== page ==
The Secretary-General could take other measures as well, members said, such as appoint a special envoy or coordinator to assist him in those efforts, encourage Conference members to establish groups of scientific experts, and continue efforts to raise public awareness so that civil society groups and others can provide input on how to break the stalemate.  Steps could also be taken by Member States to restore the credibility and legitimacy of the United Nations disarmament machinery.  That could be accomplished by inviting Member States to promote the cause of disarmament in the General Assembly and other relevant bodies, so that it remains on the agenda.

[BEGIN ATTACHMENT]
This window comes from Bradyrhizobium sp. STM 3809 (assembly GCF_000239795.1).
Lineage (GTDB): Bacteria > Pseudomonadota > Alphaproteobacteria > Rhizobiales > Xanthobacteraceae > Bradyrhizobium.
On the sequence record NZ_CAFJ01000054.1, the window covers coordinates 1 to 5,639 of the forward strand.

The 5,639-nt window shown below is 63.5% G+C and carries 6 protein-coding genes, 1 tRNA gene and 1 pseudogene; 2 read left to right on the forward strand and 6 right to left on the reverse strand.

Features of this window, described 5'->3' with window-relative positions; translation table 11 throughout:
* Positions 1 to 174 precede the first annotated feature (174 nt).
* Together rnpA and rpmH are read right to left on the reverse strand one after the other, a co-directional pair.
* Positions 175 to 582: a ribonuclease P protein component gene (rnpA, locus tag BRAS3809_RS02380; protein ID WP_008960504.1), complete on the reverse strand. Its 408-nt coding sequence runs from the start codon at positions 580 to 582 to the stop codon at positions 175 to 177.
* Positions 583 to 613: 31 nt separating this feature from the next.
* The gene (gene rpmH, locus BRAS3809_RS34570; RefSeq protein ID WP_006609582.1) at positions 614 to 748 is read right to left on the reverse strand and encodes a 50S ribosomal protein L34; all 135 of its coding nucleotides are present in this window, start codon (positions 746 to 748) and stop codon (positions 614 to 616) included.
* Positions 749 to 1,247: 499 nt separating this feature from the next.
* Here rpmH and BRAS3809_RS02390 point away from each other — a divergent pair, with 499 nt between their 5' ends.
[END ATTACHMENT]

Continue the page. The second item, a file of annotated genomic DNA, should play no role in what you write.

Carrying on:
The Committee will consider a report on follow-up to the advisory opinion of the International Court of Justice on the Legality of the Threat or Use of Nuclear Weapons, Reducing nuclear danger, and Nuclear disarmament (documents A/67/133, Corr.1 and Add.1).  In it, the Secretary-General finds that the international community sought to take stock of the progress made in implementing existing disarmament and related commitments and addressed those undertakings at several major international meetings and conferences.  Progress was noted, for example, to operationalize the Comprehensive Nuclear-Test-Ban Treaty (CTBT), and note was taken of Indonesia’s ratification on 6 February.  The country is one of 44 required for the treaty’s entry into force.